Order anything made with lots of butter, sugar, etc. Avoid salad or anything organic. A meal of all desserts may be appropriate. Or see if you can get the chef to make you a special dish like foie gras and bacon covered with butterscotch and hot fudge. Ideally, you will have brought a Super Sized McDonald's Double Quarter Pounder with Cheese Meal into the restaurant with you. Smoke and drink liberally.


Observing Unobservables

"Observing Unobservables: Identifying Information Asymmetries
with a Consumer Credit Field Experiment"
Princeton University, Yale University, Economic Growth Center
Federal Reserve Bank of New York

Information asymmetries are important in theory but difficult to
identify in practice. We estimate the empirical importance of
adverse selection and moral hazard in a consumer credit market
using a new field experiment methodology. We randomized 58,000
direct mail offers issued by a major South African lender along
three dimensions: 1) the initial "offer interest rate" appearing
on direct mail solicitations; 2) a "contract interest rate"
equal to or less than the offer interest rate and revealed to
the over 4,000 borrowers who agreed to the initial offer rate;
and 3) a dynamic repayment incentive that extends preferential
pricing on future loans to borrowers who remain in good
standing. These three randomizations, combined with complete
knowledge of the Lender's information set, permit identification
of specific types of private information problems. Specifically,
our setup distinguishes adverse selection from moral hazard
effects on repayment, and thereby generates unique evidence on
the existence and magnitudes of specific credit market failures.
We find evidence of both adverse selection (among women) and
moral hazard (predominantly among men), and the findings suggest
that about 20% of default is due to asymmetric information
problems. This helps explain the prevalence of credit
constraints even in a market that specializes in financing
high-risk borrowers at very high rates.

JEL Classification: C9, D8, G2, G3, O1

Saturday, May 21, 2005

Pooling Equilibrium and Open Secrets

Esto es lo que los economistas llaman "pooling equilibrium":
"Most organizations who hire people right out of college are only aware of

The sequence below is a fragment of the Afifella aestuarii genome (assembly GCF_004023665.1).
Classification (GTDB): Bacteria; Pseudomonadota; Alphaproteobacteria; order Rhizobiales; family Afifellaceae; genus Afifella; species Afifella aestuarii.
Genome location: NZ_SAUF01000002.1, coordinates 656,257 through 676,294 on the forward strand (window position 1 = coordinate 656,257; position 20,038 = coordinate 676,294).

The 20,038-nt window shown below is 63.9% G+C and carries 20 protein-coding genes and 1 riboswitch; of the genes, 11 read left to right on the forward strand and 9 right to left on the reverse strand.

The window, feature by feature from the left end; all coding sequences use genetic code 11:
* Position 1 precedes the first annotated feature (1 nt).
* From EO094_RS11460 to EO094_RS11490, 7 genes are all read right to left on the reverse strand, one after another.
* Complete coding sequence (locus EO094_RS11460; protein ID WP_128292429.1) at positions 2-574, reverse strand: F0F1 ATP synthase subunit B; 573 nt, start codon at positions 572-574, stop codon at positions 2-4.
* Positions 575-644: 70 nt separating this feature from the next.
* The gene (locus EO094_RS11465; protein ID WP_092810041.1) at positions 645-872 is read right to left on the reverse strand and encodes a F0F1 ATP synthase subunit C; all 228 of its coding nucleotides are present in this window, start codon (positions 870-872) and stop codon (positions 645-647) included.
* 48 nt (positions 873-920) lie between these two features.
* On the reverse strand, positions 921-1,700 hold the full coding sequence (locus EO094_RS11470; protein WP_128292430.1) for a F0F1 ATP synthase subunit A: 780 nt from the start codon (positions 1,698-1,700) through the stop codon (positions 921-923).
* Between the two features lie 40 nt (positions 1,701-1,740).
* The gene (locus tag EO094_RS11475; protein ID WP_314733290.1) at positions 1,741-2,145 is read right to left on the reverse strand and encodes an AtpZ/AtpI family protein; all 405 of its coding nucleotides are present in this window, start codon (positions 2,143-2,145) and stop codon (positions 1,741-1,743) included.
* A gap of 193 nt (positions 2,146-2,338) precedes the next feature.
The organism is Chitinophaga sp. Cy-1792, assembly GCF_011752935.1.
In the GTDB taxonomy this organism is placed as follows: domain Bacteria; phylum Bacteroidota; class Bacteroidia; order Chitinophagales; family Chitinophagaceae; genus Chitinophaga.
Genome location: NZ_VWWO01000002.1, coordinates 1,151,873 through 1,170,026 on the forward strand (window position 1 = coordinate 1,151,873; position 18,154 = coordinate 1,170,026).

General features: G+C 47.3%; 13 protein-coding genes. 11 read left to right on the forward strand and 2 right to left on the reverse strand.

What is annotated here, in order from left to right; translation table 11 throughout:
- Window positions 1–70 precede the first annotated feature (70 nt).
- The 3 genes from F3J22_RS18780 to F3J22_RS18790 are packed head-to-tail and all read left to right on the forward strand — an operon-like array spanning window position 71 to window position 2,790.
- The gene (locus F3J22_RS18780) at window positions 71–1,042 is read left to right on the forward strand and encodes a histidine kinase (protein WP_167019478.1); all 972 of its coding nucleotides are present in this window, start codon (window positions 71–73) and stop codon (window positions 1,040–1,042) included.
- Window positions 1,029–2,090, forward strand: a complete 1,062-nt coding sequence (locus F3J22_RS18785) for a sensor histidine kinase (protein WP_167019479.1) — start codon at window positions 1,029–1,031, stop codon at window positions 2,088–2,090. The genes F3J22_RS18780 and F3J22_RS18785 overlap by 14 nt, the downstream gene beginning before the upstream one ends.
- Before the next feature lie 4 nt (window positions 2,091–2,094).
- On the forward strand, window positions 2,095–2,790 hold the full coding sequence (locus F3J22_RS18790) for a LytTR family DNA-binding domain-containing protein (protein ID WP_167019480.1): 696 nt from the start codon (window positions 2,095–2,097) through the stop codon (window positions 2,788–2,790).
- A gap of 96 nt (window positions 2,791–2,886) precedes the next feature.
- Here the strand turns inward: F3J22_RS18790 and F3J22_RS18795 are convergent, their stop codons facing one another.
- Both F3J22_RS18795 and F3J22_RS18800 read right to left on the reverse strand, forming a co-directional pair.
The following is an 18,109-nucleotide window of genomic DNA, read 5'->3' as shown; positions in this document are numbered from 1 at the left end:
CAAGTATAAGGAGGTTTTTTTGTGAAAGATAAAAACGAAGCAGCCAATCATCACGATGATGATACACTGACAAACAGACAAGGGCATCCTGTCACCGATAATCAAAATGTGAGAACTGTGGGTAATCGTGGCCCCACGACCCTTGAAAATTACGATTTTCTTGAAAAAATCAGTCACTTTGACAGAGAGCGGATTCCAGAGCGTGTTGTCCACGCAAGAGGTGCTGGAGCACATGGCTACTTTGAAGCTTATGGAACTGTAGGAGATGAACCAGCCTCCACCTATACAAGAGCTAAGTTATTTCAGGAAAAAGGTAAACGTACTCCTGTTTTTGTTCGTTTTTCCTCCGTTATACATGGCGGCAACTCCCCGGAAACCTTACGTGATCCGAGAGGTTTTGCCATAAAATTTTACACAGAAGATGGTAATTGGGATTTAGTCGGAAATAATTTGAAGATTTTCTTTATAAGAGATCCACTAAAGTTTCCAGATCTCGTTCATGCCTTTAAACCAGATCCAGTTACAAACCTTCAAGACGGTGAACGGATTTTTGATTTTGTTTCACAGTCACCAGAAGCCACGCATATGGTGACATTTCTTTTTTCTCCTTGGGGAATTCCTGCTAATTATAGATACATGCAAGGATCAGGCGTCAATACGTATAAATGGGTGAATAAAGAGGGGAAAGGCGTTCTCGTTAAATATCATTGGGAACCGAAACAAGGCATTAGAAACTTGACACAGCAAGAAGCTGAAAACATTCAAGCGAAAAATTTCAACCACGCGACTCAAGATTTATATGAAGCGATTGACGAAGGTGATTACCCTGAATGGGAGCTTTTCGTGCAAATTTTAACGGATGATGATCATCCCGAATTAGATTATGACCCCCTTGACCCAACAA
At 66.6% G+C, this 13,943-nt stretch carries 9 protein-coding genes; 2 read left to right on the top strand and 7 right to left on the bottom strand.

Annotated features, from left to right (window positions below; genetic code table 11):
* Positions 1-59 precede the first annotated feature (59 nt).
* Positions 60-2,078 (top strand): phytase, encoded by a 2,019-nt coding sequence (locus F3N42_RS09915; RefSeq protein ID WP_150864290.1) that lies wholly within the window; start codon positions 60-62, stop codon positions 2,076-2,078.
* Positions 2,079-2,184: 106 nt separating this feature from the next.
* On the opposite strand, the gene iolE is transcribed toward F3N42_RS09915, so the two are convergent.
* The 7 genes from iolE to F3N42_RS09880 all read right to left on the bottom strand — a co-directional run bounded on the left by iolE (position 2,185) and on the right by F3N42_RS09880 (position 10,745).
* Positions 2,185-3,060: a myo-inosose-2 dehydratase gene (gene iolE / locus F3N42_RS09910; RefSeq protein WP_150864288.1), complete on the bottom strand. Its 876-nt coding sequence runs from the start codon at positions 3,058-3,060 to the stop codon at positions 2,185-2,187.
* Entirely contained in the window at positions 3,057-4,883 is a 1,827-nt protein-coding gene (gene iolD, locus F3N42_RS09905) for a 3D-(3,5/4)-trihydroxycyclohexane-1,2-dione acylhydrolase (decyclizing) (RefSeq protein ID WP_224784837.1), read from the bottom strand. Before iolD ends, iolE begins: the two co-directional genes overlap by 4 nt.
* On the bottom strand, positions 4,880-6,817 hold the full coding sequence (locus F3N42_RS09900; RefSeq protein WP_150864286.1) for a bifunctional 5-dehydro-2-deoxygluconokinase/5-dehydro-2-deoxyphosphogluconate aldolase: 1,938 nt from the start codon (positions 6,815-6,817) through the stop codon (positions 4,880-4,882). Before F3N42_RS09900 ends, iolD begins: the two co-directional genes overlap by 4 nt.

the average value of 22 year olds, which is not that high...
The most productive young people will always be undervalued by large
organizations, because the young have no performance to measure yet, and any
error in guessing their ability will tend toward the mean."

Pero una de las implicaciones es sopresiva:

"His point is that if you are exceptional and young, you should start your
own business. That way, you will get more than an average reward.
Learning comes from taking on challenges. Entrepreneurship is a constant,
in-your-face challenge. Relative to that, college is a stroll in the park. "


¿Que pasaria si todo mundo compartiera sus secretos en internet? Esto:

Wednesday, May 18, 2005

The Mysteries of Chet

¿Cuál creen que sea el equivalente en México de los "chets"?
"The Mysteries of Chet: I have known many investment bankers in my day. Many of these men are stand-up guys, fun to be with, always up for smoking a few bowls and playing golf. Others are asshole blowhards....

All of them, however, have the same basic character type, which I will call 'Chet'. Chet is a hail-fellow-well-met sort, cracking jokes all the time (some of most of which may be 'politically incorrect', because he doesn't care about things like that). Chet is tall, probably tan, and has big white teeth like a mouthful of chiclets.... Chet is a member of country clubs, and has a thin wife, and two adorable kids, etc. etc. If you close your eyes and imagine a picture in a silver frame on an end table in an apartment on 84th and Park, then you know what Chet's kids look like (super cute!).

Finally, Chet has an incredibly high opinion of himself. He is confident to the point of arrogance, but friendly, outgoing. There is one thing Chet is not, ever, in my experience, and that is particularly bright. Really. Not an intellectual powerhouse, is where I'm going with this. Not, in all likelihood, able to perform complex mathematical operations. Given that this is so, why are the Chets paid so much?"

Brad DeLong responde: